A marriage made of little moments

It’s 5:15 and my foot is tapping with impatience. The noise level has racketed up to a million and one, the baby is shrieking since she’s recently discovered she has a voice, the toddler didn’t nap and so is whining about everything and the older two are arguing about something (anything) because apparently that’s their favorite sport. I’m doing all I can to get a meal together while my leg is being squeezed by chubby, sticky hands. He’s later than I anticipated. I hear the door close. Relief! Reinforcements! The gang of children rush towards him with “running hugs” and the noise meter progresses to deafening. I quickly turn, mutter a “Hey,” and get back to supper-making, grateful that the throng is following him for a bit.

A few minutes later after he’s put down his things and deposited his sanity and peace along with it, after he’s heard me just-about-to-lose-it with the kids countless times because I just want to get the #$&* thing on the table, he comes behind me and wraps his arms around my waist. My tenseness, my anger, my anxiety, my accusations, melt as his arms circle me. And I relax into his peace and calm amidst the swirling chaos and noise. “I love you.” “We’re on the same team.”

A little hug, a few small words reorient my myopic preoccupation about how everyone else is making “the witching hours” worse. It’s the kids’ fault they’re loud. Why couldn’t the toddler have just napped? Why must the baby shriek her delight (wouldn’t a quiet clapping suffice?)? Why can’t he be home on time? But the embrace turns it all around. We’re on the same team.

Image of our family in 2010 by Sundin Photography

I think back to the giddy covenant we made to each other more than a decade ago, that we’d love and cherish each other in good times and bad, in sickness and in health, till death parts us. There were happy tears, and flowers, and wine and a conga line. Now there’s just demands and noise and just so much seething life. But it’s not so much the moving or the job changes or the new babies that threaten to stress and separate us, it’s the countless little things that build walls of isolation through the years. The forgetting to greet one another; the forgotten pile of laundry; the frustration with each other when we’re both dying of lack of sleep with having babies one after another; the unexciting meals as you try to stretch the end-of-the-month grocery budget; the just-being-too-tired to have sex. And so we retreat to our screens and our quiet and we lick our wounds, never really letting each other in, because it’s too scary, or too tiring, or just too much.

It takes courage to break through walls, to take one brick down at a time. To show up. To put down the phone and really look at each other. To ask good questions when you want to zone out. To wrap your arms around another human being when they’re radiating condemnation and self-preoccupation. It’s these little moments of connection that keep a marriage from crumbling. It’s so easy to think that the other adult in your house doesn’t have needs (he can go to the bathroom all by himself! He can clean up his mess without falling on the floor in response!). But relying on your spouse simply as reinforcement reduces him to a functional roommate, not a confidante or lover or someone who makes you smile.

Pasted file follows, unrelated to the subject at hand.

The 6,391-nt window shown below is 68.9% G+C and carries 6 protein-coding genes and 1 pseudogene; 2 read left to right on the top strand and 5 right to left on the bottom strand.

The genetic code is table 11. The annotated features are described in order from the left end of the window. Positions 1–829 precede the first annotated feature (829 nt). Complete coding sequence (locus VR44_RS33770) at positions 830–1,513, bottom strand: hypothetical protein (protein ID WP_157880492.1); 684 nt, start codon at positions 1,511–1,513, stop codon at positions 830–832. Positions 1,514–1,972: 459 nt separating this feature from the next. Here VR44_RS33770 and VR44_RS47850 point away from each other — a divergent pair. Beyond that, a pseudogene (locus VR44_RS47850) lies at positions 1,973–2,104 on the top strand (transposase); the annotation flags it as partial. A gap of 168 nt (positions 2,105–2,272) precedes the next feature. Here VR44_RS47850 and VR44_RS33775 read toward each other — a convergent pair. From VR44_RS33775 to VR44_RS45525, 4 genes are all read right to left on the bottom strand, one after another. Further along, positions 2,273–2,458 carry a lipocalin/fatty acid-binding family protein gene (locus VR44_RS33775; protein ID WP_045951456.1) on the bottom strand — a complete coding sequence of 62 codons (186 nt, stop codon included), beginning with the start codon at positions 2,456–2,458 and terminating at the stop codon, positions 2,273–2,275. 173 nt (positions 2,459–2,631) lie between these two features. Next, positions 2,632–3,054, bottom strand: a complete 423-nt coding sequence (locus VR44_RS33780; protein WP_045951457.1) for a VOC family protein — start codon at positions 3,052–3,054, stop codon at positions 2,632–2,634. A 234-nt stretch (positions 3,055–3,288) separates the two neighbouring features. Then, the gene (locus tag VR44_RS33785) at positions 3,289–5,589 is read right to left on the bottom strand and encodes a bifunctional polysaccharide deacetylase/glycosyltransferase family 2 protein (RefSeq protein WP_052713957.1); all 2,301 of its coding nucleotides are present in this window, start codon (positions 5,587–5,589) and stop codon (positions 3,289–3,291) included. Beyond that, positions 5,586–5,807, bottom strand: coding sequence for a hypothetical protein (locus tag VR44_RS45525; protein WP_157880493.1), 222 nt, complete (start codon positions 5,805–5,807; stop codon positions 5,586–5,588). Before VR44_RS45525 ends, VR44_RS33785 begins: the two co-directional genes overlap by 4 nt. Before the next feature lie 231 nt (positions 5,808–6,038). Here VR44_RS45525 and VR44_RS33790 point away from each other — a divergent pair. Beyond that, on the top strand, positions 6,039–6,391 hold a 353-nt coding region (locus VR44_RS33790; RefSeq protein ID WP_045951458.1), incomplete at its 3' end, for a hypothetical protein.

As we bustle around from one task to another, from one child to another, we sometimes just stop each other in the kitchen, with a long glance, with a hand on the other’s shoulders, or a smile and a word of encouragement: I love you, you’re great, thank you. Little words and little touches and real eye contact that say “you matter, you’re important, you’re my favorite.”

Lest you think we’re some atypical lovebirds, it wasn’t always this way, and it isn’t always this way. It’s a fight to love another person. It’s a choice to turn our eyes to one another when we want to slink away and take time for me.  I remember knock-down drag-out fights where we thought the only way to get the attention that we each craved was by shouting hurtful things at the other person — hurting more so we could feel like our own hurt was covered. But hurt just begets more hurt and more hiding and ultimately, more shame. And shaming is never a great motivation to love. Even though my husband and I have been a couple now for half our lifetimes, it isn’t easy or natural. It’s work and commitment and choosing to believe that we’re for each other. It’s him cupping his hands around my face and really seeing me. It’s me finally mopping the floor because I know that makes him happy. It’s countless little moments that build a bridge to another person that communicate you’re valued, you’re seen and we’re in this together.

So give someone a hug today. We all need it so we can be taken out of ourselves and into something bigger.

flower photo1This is the fourth post for the Write 31 days challenge, where I’ll be writing every day through the month of October. I’m excited to see what comes of this daily practice. I’d love for you to comment, pin the above image, share posts and subscribe to receive posts to the right in the sidebar as we work through these things together. Posts in the series are all linked to from the first post.



  1. You’re a very talented writer. Thanks for sharing your abilities and experiences. I can totally relate to this article, and I only have two little ones. Thanks for the inspiration to connect deeper with my husband. He’s my best friend, but I often forget to make time for us, amidst the chaos.



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